A more quantum-literate workforce is needed
+ Researchers from the Rochester Institute of Technology (RIT) and the University of Colorado Boulder suggested steps that need to be taken after interviewing managers at more than 20 quantum technology companies in the US… The impetus for the study was to understand the types of entry-level positions these companies offer and the educational pathways that might lead into those jobs, according to RIT. The researchers found that while the companies still seek employees with traditional STEM degrees, they want the candidates to understand fundamental concepts in quantum information science and technology.
“It’s a growing industry that will produce new sensors, imaging, communication, computing technologies, and more,” he said. “A lot of the technologies are in a research and development phase, but as they start to move toward commercialization and mass production, you will have end-users who are trying to figure out how to apply the technology. They will need technical people on their end that are fluent enough with the ideas that they can make use of it.”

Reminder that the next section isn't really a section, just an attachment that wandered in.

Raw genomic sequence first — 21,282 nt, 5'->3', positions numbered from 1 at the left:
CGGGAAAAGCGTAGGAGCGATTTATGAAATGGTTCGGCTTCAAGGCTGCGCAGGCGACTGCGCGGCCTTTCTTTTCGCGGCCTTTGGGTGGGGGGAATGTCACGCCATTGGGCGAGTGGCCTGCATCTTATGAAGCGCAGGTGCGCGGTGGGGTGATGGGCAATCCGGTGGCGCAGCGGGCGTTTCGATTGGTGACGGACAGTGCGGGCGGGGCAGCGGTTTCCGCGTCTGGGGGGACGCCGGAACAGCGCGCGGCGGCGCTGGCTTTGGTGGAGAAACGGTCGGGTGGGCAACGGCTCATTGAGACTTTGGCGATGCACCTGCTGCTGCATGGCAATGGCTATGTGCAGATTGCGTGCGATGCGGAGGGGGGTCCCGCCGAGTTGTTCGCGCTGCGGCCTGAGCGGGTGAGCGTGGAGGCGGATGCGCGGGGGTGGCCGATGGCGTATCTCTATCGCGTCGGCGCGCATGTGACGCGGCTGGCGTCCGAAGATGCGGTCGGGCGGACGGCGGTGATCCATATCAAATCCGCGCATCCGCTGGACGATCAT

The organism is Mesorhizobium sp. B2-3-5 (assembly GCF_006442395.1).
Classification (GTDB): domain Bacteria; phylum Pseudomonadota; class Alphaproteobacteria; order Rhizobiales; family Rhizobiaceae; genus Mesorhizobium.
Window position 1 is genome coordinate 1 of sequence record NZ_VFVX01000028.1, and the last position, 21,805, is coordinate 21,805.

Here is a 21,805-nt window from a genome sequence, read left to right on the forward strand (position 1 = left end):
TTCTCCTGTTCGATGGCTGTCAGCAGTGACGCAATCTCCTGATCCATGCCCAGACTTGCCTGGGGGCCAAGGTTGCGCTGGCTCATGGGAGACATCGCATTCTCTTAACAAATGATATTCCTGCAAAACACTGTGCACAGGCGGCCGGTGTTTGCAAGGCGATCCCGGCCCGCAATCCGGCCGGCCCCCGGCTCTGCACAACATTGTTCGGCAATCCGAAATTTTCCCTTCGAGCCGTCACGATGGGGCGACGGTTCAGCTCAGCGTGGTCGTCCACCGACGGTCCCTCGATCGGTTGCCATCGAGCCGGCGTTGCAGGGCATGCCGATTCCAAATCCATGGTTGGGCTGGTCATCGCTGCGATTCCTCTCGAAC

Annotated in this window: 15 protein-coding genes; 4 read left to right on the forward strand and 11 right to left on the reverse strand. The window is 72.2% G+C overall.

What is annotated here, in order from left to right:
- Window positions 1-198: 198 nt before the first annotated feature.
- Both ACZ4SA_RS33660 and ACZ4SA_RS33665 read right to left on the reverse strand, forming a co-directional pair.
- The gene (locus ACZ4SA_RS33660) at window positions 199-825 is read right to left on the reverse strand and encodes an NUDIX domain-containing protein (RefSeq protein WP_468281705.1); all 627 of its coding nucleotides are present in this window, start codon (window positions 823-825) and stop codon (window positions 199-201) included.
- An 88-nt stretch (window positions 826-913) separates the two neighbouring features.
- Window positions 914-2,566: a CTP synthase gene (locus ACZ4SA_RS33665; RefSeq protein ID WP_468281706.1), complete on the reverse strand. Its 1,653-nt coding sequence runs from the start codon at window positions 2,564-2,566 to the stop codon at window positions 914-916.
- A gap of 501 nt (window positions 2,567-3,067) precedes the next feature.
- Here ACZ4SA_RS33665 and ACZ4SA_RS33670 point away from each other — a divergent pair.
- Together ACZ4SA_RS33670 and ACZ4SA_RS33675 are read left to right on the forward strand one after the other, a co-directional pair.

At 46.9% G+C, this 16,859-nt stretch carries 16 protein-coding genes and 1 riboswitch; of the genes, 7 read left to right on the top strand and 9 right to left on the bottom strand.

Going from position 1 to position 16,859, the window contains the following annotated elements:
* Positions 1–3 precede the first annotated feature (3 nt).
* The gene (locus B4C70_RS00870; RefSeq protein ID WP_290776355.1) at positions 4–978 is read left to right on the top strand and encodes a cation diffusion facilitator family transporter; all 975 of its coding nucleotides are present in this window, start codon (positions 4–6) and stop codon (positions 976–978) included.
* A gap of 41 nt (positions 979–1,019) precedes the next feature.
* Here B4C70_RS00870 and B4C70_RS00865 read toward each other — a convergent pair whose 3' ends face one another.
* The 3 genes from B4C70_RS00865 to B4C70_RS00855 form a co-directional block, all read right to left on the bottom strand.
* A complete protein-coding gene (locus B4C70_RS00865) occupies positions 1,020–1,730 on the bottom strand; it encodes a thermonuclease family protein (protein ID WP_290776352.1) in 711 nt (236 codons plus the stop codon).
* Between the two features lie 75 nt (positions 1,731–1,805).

+ What companies want in quantum candidates
+ The study’s authors said colleges and universities should offer introductory, multidisciplinary courses with few prerequisites that will allow software engineering, computer science, physics, and other STEM majors to learn the core concepts together. Zwickl said providing quantum education opportunities to students across disciplines will be important because quantum technology has the opportunity to disrupt a wide range of fields.
+ But bachelor-degree graduates with those two skills can be hard to find due to the way quantum courses are designed. Undergraduate physics majors generally have very little experience with building electrical or quantum devices, while engineering undergraduates often have little to no exposure to quantum mechanics, said researcher Heather Lewandowski, a quantum physicist at UC Boulder, Physics reported.
+ Quantum physics is typically an advanced course, requiring many prerequisites, which can limit access to majors outside of physics, Fox said. The content of the courses is also outdated, focusing on the quantum physics of the early 1900s rather than the “more exciting” advances of the last decade, Physics reported. Another issue is most of the introductory quantum classes have a hands-off format.
+ Zwickl said he is hoping to apply many of the lessons learned from the study to RIT’s curriculum. He is in the process of developing two new introductory RIT courses in quantum information and science as well as an interdisciplinary minor in the field, the university said.
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